One year ago, a killer snuffed out the lives of an investigative journalist working on one of the biggest stories of his career and the woman he intended to marry. In day-by-day detail, OCCRP outlines how the assassinations transpired and what happened in the aftermath.
A Belgian mobster was able to smuggle tons of cocaine into Europe by hiding it in fruit shipments. When the time came to launder the profits, he looked to Slovakia.
A former model hired as an assistant by Slovakia’s Prime Minister once did business with a man connected to Italy’s notorious ‘Ndrangheta mafia.
Agricultural land in Slovakia ended up in the hands of families linked to the Italian 'Ndrangheta — who then used it to benefit from EU farm subsidies.
As soon as journalists published the last investigation of their murdered colleague, Slovak reporter Jan Kuciak, they immediately focused on another important issue: Why was he killed? And how did his killers know that he was working on a story about them?
The Slovakian government covered up EU fund misappropriation schemes exposed by murdered journalist Jan Kuciak, President Andrej Kiska said in an open letter on Monday.
A woman who allegedly ordered the brutal murder of investigative journalist Jan Kuciak and his fiance was among the suspects that were detained last week by Slovak police, local media reported on Monday.
The situation concerning freedom of media is “alarming” as only a fraction of the world’s population enjoys a free press, an EU official warned on Wednesday. Experts want new laws to protect investigative journalists.
Slovak Interior Minister Tomas Drucker resigned on Monday saying he could not appease public demands to fire the country’s police chief because he has no evidence against him, Reuters reported Monday.
Support for Slovakia’s ruling party, Smer, has dropped by four percent since the February mass protests over the murder of a journalist who was investigating links between Slovak politicians and organized crime.
Prime Minister Robert Fico resigned on Thursday following mass protests and political turmoil over the murder of a journalist who delved into corruption and links between organized crime and politics.
Slovak Interior Minister Robert Kalinak, resigned on Monday following large anti-government protests that erupted when details of the murder of journalist Jan Kuciak and his fiancée were released.
Family members and friends buried murdered journalist Jan Kuciak on Saturday in the town of Stiavnik as tens of thousands of Slovaks protested in the capital of Bratislava against the government.
Lawmakers in the EU Parliament called on Thursday for an independent investigation into the deaths of investigative journalist Jan Kuciak and his fiancée.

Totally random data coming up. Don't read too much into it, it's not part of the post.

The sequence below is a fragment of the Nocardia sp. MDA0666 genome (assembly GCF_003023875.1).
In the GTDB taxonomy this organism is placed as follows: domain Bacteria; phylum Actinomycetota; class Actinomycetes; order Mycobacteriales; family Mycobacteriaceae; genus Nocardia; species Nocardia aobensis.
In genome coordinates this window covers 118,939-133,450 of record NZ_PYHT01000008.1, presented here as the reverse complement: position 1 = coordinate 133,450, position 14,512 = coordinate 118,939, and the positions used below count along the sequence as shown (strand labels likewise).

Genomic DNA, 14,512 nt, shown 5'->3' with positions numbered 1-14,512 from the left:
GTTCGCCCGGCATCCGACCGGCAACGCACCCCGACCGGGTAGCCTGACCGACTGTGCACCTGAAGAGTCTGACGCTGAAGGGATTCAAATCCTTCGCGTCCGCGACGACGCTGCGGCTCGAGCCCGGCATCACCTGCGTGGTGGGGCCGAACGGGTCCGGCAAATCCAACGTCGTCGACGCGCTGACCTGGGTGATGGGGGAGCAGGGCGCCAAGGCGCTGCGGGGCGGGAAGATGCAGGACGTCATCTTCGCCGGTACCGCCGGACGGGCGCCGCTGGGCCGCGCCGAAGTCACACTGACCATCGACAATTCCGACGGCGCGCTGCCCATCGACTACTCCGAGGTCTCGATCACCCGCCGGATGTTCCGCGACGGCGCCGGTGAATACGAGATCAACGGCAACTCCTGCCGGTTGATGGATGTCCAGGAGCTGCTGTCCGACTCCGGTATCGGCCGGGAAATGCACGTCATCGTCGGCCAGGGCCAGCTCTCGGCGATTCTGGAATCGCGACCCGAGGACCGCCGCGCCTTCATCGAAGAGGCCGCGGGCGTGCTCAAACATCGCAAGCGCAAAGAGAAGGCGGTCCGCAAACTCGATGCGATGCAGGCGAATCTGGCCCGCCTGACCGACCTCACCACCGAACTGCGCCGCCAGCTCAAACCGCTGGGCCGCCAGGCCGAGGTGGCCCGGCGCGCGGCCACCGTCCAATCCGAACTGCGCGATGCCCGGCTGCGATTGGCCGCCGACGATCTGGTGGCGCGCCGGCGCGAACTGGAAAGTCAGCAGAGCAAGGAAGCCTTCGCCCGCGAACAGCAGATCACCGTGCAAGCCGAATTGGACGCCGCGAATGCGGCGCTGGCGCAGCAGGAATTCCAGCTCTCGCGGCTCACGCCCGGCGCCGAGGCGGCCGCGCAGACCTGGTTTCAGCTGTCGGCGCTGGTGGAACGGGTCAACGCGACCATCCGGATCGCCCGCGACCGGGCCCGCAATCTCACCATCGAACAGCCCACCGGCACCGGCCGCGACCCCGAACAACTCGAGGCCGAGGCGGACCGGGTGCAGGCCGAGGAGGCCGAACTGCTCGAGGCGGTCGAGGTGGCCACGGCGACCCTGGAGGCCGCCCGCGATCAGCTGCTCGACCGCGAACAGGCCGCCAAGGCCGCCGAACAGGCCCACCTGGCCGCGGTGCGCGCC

Antonino Vadala, Bruno Vadala, and Pietro Catroppa have been detained by Slovak police in their investigation of the murders of investigative reporter Jan Kuciak and his fiancee.
Three government officials have resigned following the death of investigative reporter Jan Kuciak and the revelations in his last story published earlier today by the Organized Crime and Corruption Reporting Project (OCCRP), the Czech Center for Investigative Journalism (CCIJ), and the Investigative Reporting Project Italy (IRPI).
A Slovak investigative journalist and his girlfriend were found shot dead in their home in a village east of Bratislava following a call to the police from a worried family member.
The EU cannot accept that a journalist is killed for doing his job. I call on Slovak authorities to launch a thorough investigation, with international support, if needed, for Jan Kuciak.
I am shaken and terrified that something like this could happen in Slovakia. The coldblooded murder of young people is an atrocity that has to be punished. We have to find the people who did this and secure the safety of journalists.
Slovakia can’t be a country where journalists are murdered.
In open, democratic societies journalists must be able to work freely and safely. This horrific crime calls for a determined investigation and the swift prosecution of those responsible.
The killing or intimidation of journalists has no place in Europe, no place in any democracy.
We cannot accept a new reality in which journalists become regular targets for attack because of their investigative work.
The murder of a journalist is a serious signal that crime is directed against one of the main pillars of freedom: freedom of expression and the right of citizens to control the powerful and those who violate laws. We, the editors-in-chief, are calling on the state to take all the necessary steps - not only in the search for the perpetrators, but also to create safe working conditions for journalists.
We take this murder as an unprecedented act against investigative journalism and free media in Slovakia. We call on the authorities to enforce the law and investigate the murder of these two persons. All attacks against journalists in our country must stop.
If the link to [Jan’s] death due to his investigative work is proven, this would be a very worrying signal for journalism in the European Union. We urge the authorities to resolve the case and make sure that the mastermind is brought to justice.
This murder was an attack on the basic principle of a lawful democratic state and on freedom of speech and the press, which are among the constitutional rights of Slovak citizens. This is clearly also a dire consequence of the climate engendered by systematic long-term aggressive verbal attacks on journalists by various leading state representatives. At the same time, we are asking precisely how Slovakia protects those who put themselves at risk when uncovering anti-social activities or wrongdoing?